The candidates, pledging their support for marriage equality and a woman’s right to terminate a pregnancy, also hit Mr. Zeldin on his vote in favor of a federal ban on abortions after the 20th week of gestation, which the House of Representatives passed but the Senate voted down. 

Brendon Henry, who was unable to reschedule another commitment, was represented at the forum by Kyle Cranston, a member of his campaign. Asked about loans or donations the candidate has made to his own campaign, Mr. Cranston did not have a ready answer, saying that “almost all” of the donations have come from supporters.

Mr. Pechefsky said that he and his wife have lent $100,000 to his campaign. Ms. DiMasi has lent her campaign $20,000. Ms. Browning said that she has not contributed to her own campaign, but her husband made a $1,000 donation. Ms. Viloria Fisher said that she and her husband have lent her campaign $110,000.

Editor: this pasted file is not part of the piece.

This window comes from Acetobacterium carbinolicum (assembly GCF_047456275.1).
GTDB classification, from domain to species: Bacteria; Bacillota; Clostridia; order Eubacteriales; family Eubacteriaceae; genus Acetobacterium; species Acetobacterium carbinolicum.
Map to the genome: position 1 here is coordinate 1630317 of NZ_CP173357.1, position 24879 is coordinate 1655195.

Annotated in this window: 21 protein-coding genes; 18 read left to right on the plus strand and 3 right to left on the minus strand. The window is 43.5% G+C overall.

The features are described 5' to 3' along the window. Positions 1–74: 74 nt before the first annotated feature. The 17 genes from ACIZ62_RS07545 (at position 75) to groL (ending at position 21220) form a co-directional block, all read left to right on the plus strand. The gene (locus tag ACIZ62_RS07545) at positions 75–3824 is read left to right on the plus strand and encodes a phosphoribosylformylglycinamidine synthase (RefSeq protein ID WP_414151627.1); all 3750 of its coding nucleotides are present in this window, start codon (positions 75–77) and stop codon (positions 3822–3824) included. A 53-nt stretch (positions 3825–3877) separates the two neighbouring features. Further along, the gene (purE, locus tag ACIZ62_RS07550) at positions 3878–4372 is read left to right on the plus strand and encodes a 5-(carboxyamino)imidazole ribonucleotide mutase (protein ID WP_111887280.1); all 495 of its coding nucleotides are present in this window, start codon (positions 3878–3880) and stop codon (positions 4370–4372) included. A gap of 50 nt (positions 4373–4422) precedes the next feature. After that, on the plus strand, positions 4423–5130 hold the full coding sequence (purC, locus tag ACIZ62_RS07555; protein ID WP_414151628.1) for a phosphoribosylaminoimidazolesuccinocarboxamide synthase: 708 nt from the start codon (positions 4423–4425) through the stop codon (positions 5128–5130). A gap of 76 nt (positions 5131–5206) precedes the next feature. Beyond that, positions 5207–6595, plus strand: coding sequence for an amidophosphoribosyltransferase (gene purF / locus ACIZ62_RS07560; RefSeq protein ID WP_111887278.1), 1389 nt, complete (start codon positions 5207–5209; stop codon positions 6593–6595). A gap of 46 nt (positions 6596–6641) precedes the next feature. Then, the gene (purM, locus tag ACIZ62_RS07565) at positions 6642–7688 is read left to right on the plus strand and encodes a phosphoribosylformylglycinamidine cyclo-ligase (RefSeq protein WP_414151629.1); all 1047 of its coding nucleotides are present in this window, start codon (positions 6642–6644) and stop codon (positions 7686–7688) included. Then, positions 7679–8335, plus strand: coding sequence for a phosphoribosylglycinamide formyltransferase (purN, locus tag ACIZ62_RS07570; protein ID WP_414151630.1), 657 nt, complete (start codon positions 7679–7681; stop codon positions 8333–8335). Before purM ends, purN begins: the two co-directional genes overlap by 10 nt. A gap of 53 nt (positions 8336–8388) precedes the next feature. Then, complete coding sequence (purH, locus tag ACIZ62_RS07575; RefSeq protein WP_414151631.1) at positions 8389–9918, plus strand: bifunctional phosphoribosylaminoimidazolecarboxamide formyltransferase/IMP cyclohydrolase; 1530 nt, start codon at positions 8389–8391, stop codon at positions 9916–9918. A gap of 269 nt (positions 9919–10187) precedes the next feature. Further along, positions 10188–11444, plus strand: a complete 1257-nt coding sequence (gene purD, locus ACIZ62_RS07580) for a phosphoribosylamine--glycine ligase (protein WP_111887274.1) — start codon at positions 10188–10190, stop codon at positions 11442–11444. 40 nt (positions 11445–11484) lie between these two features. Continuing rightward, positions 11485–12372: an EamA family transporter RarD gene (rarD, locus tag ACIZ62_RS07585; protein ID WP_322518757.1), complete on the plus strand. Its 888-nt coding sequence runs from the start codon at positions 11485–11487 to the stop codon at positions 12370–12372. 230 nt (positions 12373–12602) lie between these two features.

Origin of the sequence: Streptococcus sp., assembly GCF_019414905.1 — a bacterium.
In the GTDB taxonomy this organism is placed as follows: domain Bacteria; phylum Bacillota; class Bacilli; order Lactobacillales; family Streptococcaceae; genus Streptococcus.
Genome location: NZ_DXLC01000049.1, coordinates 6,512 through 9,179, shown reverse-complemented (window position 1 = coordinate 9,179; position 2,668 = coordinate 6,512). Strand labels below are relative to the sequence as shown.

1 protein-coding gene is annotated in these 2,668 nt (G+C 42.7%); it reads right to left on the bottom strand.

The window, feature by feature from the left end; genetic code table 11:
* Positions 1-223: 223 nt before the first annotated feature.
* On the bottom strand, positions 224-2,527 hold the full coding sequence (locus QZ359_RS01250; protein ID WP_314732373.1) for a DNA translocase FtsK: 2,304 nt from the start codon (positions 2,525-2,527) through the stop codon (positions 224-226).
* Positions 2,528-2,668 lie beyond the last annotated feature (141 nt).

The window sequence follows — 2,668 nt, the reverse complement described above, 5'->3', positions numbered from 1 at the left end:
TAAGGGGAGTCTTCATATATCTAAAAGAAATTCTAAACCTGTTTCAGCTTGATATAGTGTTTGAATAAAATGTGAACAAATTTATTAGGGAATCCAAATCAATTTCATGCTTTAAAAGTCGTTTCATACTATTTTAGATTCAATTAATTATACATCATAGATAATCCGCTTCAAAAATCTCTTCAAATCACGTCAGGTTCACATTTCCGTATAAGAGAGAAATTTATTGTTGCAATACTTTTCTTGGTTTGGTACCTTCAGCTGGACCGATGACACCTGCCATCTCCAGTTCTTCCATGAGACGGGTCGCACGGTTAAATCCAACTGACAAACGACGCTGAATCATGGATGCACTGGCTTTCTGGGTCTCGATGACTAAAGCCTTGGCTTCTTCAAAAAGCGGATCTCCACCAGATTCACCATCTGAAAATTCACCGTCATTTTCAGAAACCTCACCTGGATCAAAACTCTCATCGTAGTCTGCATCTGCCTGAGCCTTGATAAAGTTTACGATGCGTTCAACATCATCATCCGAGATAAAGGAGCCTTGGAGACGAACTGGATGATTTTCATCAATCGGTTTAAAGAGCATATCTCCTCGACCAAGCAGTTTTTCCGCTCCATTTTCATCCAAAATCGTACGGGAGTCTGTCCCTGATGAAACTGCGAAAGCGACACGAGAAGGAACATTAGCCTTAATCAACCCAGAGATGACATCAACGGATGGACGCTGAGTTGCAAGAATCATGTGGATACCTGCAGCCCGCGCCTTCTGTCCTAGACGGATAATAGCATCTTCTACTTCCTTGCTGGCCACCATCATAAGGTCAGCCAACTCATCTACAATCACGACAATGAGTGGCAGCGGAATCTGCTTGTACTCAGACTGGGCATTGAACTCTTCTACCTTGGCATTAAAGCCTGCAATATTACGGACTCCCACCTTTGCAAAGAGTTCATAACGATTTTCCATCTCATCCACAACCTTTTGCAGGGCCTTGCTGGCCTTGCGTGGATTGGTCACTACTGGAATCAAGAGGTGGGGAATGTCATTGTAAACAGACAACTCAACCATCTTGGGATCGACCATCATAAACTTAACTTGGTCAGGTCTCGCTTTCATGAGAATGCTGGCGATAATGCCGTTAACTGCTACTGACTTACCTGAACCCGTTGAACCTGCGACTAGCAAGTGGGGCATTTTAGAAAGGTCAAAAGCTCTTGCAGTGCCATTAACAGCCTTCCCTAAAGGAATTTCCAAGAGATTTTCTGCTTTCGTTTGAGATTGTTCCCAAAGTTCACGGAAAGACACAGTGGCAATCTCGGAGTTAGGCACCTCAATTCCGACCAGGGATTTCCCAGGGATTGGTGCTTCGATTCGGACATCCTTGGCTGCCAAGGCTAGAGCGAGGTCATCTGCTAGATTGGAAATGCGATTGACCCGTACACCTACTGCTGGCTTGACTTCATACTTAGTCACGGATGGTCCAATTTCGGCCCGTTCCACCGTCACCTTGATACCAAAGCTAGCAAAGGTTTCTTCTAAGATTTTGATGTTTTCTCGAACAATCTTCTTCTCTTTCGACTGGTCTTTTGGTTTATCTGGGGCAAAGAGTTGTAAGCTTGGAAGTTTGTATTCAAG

Mr. Gershon, whose campaign announced last month that he had raised more than $1 million, said that $400,000 of that figure came in the form of a loan from himself and his wife. 

A confident attitude accompanied the sharper attacks directed at Mr. Zeldin on Friday, and events outside the district may justify the candidates’ collective mood. Yesterday, Democrats were celebrating the apparent victory, pending any legal challenge, of their candidate in Tuesday’s special election for Pennsylvania’s 18th Congressional District, which Mr. Trump won by nearly 20 percentage points in 2016. In recent months, many Republicans in Congress have announced their retirement, and pundits predict more to come if Tuesday’s results stand, the unpopular president potentially a greater liability than asset. 

“This is not the time for us to be cautious,” Mr. Pechefsky said. “It’s time to say we are Democrats, the party of working people, the party of fairness, of inclusion. If we stick to our principles, we will rally Democrats who feel disaffected, the people who don’t come out to vote. If we do, we will win and in a way that resonates across the country.”